Anti-GM views growing in US
By SIMON COLLINS in San Francisco
Biotechnology companies are getting worried that what they call "the
European disease" of opposition to genetically modified food is spreading to
the United States.
Activists opposing genetic modification and a variety of other causes staged
protests in San Francisco yesterday as 18,000 delegates gathered for the
world's biggest biotech conference, Bio 2004.
The activist groups, under the umbrella name "Reclaim the Commons", hope to
emulate the success of protesters at the World Trade Organisation talks in
Seattle in 1999 and shut down the Bio meeting tomorrow.
Inside San Francisco's plush Marriott Hotel, where the first pre-conference
sessions began yesterday, delegates devoted two-and-a-half hours to an
anguished debate about why they were failing to win public support.
The director of a life science and society initiative at Washington's
Georgetown University, former US Ambassador to the Netherlands Cynthia
Schneider, told the meeting that even Americans who had accepted genetically
modified (GM) crops were drawing the line at manipulating dairy cows and
"Is the US catching the European disease?" she asked.
"Acceptance of agricultural biotechnology is declining in the US. This
reflects particularly the attitudes to animal biotechnology and animal
"There is also concern about biopharming - the use of food to develop drugs.
We don't have the right regulatory system to ensure that these drugs are
She quoted an international survey by the Washington-based Pew Centre which
found that 51 per cent of Americans felt that genetically altering fruit and
vegetables was bad, against only 37 per cent who said it was good. Americans
were still far more pro-GM than the French, who voted by 89 to 10 per cent
that GM was bad, or the Japanese, where the split was 76 to 20 per cent.
But Schneider said the US refusal to label GM food was "under siege".
"There is a real demand in the US for more information and transparency,"
she said. "It's something we need to think about."
The Biotechnology Industry Organisation (BIO) organised a line-up of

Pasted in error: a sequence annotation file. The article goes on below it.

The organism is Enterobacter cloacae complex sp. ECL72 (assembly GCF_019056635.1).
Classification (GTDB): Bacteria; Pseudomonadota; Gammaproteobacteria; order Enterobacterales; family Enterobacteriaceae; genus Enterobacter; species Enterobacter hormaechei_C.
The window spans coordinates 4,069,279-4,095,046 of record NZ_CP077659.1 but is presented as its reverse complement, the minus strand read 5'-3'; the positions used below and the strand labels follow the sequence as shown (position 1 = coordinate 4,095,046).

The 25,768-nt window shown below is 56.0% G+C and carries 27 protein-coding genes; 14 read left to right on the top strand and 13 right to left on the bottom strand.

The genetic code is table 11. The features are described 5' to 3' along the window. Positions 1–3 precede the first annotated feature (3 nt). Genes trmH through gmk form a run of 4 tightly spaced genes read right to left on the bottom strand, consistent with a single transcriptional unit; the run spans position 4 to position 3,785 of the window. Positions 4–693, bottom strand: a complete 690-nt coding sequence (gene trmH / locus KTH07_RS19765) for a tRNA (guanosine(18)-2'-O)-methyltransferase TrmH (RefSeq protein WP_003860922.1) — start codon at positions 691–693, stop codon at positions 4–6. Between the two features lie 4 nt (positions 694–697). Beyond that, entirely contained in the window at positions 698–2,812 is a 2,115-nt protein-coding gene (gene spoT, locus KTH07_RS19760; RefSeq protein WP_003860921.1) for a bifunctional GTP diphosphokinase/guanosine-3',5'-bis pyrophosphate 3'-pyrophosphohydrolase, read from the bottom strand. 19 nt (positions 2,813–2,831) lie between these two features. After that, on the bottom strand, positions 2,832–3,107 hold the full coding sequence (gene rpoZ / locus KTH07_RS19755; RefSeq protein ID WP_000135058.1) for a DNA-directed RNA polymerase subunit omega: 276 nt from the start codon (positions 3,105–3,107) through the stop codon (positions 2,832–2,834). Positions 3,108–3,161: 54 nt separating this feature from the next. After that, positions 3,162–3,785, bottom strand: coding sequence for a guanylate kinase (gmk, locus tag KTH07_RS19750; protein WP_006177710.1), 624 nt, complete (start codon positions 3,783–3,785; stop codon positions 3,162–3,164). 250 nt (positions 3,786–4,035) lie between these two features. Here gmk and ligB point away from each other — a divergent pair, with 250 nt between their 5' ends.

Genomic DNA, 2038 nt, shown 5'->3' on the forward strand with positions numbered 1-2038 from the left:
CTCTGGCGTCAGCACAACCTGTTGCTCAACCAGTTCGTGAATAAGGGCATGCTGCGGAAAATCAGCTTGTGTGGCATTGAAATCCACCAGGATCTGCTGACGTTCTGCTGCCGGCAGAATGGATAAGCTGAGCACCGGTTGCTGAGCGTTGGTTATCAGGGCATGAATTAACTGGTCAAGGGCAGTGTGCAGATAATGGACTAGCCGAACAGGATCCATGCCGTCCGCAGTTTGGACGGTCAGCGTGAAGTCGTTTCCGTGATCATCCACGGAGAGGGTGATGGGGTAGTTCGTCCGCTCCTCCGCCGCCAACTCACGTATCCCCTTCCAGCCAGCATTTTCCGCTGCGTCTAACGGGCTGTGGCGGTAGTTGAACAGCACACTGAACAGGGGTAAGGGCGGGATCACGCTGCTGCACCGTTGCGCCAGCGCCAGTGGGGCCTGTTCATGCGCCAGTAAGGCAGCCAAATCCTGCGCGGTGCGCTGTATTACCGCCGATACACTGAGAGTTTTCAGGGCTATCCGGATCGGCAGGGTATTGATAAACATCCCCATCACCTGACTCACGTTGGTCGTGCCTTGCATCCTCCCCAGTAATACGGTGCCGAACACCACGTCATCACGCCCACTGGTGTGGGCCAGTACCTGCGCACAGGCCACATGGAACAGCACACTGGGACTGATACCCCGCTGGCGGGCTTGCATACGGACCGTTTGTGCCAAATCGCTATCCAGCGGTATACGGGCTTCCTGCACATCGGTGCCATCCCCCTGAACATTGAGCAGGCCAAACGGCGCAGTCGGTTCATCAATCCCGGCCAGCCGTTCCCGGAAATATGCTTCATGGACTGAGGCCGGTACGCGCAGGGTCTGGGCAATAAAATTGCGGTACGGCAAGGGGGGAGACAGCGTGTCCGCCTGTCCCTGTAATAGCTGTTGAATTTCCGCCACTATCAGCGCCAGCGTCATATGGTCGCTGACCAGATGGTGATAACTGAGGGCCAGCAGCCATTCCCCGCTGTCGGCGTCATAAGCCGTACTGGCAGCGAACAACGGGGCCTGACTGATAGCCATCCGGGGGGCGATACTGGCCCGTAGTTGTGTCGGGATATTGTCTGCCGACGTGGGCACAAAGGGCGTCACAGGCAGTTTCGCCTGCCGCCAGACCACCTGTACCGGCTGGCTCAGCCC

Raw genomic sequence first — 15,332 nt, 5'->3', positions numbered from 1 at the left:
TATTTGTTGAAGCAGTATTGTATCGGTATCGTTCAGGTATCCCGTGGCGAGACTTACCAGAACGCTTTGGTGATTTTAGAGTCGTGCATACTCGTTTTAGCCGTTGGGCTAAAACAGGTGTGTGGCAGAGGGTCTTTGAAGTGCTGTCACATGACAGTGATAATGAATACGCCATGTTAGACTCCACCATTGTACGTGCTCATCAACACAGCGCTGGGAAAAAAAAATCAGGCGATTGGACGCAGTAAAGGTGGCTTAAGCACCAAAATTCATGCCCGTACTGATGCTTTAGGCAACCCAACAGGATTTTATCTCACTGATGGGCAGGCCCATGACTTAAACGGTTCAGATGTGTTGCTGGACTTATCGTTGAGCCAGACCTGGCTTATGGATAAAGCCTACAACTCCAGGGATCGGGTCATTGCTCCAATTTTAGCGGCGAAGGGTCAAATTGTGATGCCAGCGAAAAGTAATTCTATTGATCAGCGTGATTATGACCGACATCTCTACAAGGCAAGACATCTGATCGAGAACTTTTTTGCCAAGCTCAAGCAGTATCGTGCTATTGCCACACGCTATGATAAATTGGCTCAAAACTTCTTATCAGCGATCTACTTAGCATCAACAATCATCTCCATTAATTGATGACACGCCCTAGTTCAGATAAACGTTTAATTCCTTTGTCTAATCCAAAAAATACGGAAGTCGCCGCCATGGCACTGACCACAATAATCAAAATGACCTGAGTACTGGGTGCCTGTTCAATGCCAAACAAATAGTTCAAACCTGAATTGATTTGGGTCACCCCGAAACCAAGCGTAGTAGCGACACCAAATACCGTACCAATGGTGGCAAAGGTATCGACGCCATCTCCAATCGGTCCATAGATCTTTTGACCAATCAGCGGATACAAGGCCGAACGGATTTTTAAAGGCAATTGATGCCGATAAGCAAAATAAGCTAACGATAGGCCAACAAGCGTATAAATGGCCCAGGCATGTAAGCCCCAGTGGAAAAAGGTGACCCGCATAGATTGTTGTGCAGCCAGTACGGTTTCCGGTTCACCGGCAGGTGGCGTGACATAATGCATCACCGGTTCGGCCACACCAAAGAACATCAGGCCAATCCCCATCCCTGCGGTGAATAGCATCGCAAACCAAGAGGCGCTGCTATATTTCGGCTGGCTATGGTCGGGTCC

passionate speakers to lead the debate. All tried to inspire industry
delegates to go out and sell the virtues of GM.
Canadian Patrick Moore, a founder of Greenpeace who broke with the
organisation a decade ago, said the environmental movement had been hijacked
by extremists who were anti-capitalism, anti-trade and "anti-human".
"Humans are depicted as a cancer on the face of the Earth," he said.
He said it was a misuse of the "precautionary principle" to oppose GM foods
such as "golden rice", in which a gene from daffodils had been inserted to
increase the level of vitamin A to cure malnutrition and blindness. "What is
the risk of planting golden rice today?" he asked.
"Maybe vitamin A might spread into other plants. I can't see that that would
"On the other hand, what is the risk of waiting five years to plant golden
rice, which is [inventor] Ingo Potrykus's best estimate of the time it will
take to get through all the regulatory controls?
"It's 2.5 million more blind children and five more years of suffering by
hundreds of millions."
Irish biologist David McConnell, a founder of the pro-GM lobby group
European Action on Global Life Sciences (Eagles), called for a huge increase
in public spending on research into vaccines and medicines for the diseases
of developing countries, which would not be profitable otherwise for private
biotech companies. "We need to embrace biotechnology in the context of the
developing world," he said.
In the exhibition area, the San Francisco-based Institute for OneWorld
Health said it was trialling a drug for a spleen disease in India and
planned to develop more drugs, using funds from the Bill and Melinda Gates
Foundation and other charities.
The 25-person institute's senior programme officer, Dr Arthur Strosberg,
said he chucked in his job with a commercial pharmaceutical company to help
set up OneWorld to make medicines "at a cost the population can afford".
"We wanted to do something about the inequity between the developed and the
developing world," he said. "This is a unique organisation. I wish there
were more of us."
* Simon Collins' travel to San Francisco was funded by NZ Trade & Enterprise
through the Qantas Media Awards.
* The world's largest biotechnology conference.
* Taking place San Francisco, June 6-9.
* Countries represented: 60.
* Number of conference speakers: 902.
* Number of presenting companies: 276, including AgriGenesis Biosciences and
Pacific Edge Biotechnology of New Zealand.